Q4: Do you learn something that you are not planning to use in real life? If so, what are they? Why? Of all the time you spend learning, what percentage would you say is aimed at an immediate practical goal? What percentage is spent learning things that have unknown use?



Session II
Is Rationality Overrated? What an 18th Century Medical Mystery Can Tell Us About the Power of Blind Copying
February, 2016 | Scott H Young
(Further reading: Are Anti-Vaxxers Rational? More Thoughts on the Power of Copying)
February, 2016 | Scott H Young

Huge new study casts doubt on conventional wisdom about fat and carbs
Aug 30, 2017 | PBS News

Questions for Discussion:
Q5: Do you question everything you have read or heard? Do you know people who always act as “devil's advocate” in a group? What do you think of such people and why?
Q6: Suppose you want a healthy diet. Would you continue to observe the latest scientific discoveries and listen to what experts recommend? Or would you take a traditional healthy dietary pattern like a Mediterranean diet or an Okinawa diet? Why?
Q7: When you are not familiar with a certain field, do you think that relying on “conventional wisdom” is a good strategy? Do you agree that for those problems that are too complicated, it's a good strategy to adopt traditional solutions with a history of success without understanding them?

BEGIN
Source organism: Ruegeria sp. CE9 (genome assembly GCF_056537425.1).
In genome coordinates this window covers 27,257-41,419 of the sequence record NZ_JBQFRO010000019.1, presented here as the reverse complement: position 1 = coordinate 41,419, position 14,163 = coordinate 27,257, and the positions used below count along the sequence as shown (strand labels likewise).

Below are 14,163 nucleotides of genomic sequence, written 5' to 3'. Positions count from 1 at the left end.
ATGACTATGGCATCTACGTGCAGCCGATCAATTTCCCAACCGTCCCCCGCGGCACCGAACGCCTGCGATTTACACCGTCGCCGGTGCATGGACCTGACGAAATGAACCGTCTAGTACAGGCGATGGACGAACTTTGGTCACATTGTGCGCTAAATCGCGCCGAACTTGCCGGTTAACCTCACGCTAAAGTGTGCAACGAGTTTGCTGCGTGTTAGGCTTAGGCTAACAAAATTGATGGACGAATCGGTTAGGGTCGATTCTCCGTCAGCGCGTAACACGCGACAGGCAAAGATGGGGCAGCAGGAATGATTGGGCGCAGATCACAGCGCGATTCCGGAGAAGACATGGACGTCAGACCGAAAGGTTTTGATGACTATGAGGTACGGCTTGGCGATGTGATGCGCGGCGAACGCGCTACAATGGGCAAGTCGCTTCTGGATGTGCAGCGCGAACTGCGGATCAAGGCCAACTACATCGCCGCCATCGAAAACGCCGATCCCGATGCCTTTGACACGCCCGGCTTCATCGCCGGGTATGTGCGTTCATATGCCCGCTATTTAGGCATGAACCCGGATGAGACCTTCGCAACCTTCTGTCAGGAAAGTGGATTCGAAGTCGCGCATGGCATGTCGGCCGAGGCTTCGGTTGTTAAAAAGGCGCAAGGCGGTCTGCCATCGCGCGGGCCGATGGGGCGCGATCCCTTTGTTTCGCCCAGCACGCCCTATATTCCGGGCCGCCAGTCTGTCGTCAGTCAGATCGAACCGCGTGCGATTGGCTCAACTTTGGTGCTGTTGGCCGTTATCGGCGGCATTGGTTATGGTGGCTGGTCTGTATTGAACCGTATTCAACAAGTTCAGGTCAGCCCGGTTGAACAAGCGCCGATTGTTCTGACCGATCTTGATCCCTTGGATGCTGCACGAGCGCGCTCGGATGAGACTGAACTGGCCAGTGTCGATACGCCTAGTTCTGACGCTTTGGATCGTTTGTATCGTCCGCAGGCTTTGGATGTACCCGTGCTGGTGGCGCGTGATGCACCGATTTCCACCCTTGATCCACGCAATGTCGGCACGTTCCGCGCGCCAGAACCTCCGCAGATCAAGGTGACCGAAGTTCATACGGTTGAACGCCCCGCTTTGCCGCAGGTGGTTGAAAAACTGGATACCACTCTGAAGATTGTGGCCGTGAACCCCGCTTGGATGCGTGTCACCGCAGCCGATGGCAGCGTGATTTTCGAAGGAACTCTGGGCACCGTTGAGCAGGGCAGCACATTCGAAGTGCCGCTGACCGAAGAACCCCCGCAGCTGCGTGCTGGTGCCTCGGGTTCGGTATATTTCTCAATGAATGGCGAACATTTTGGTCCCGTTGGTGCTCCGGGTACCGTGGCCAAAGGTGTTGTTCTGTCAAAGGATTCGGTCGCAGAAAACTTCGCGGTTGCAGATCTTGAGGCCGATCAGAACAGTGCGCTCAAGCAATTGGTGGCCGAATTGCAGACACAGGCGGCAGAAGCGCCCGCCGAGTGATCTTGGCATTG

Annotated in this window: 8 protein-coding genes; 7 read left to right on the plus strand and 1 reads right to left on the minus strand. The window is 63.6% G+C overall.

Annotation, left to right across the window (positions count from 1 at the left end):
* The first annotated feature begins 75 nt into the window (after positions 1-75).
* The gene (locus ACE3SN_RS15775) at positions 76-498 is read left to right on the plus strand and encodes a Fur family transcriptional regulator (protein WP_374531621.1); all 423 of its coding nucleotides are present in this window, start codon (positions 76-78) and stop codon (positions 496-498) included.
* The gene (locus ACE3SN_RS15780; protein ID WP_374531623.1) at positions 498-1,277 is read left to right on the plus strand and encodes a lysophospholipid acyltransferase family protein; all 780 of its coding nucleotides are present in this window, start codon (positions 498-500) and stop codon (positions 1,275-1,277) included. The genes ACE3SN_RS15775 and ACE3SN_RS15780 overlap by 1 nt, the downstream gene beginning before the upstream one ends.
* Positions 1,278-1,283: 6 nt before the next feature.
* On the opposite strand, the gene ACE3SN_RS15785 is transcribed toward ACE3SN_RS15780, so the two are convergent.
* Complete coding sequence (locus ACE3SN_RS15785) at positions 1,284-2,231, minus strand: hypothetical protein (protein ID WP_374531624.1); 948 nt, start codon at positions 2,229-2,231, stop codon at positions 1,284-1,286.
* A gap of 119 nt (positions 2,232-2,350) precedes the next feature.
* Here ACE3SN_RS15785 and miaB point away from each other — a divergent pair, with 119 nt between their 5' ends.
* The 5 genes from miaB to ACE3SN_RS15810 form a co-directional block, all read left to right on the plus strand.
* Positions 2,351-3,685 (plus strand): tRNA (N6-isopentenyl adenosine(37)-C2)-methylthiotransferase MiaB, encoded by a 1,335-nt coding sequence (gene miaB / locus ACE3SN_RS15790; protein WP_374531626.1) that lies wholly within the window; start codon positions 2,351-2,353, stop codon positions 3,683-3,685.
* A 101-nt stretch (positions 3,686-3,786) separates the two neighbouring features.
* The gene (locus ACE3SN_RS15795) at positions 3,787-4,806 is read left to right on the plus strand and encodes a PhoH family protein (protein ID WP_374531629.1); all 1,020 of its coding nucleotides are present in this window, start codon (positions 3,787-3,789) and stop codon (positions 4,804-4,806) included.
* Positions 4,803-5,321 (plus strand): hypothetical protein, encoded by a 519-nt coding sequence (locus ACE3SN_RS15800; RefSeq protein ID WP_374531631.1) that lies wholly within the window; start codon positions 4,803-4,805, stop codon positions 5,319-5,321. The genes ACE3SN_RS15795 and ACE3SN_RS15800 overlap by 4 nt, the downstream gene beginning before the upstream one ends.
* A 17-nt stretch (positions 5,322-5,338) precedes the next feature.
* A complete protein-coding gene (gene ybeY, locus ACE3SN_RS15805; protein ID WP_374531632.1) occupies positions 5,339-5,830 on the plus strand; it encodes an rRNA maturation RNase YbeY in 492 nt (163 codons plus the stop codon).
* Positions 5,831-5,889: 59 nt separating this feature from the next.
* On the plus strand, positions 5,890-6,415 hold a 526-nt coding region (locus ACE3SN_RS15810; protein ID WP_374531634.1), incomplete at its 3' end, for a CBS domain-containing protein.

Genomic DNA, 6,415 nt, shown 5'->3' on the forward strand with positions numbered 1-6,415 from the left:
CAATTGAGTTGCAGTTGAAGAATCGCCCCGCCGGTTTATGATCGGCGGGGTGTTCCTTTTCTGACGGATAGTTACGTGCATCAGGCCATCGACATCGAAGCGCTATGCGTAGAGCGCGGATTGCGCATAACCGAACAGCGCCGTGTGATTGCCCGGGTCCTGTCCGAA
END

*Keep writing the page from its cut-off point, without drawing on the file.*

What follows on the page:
Q8: What do you think about the anti-vaccine movement and climate denialism? Do you think they can be considered irrational, or they are just perceptions or belief of the world from another angle?

********************************************************************************
Agenda:
6:45 ~ 7:00pm Greetings & Free Talk / Ordering Beverage or Meal / Getting Newcomer’s Information
7:00 ~ 7:10pm Opening Remarks / Newcomer’s Self-introduction / Grouping
(Session I)
7:10 ~ 7:50pm Discussion Session (40 mins)
7:50 ~ 8:10pm Summarization (20 mins)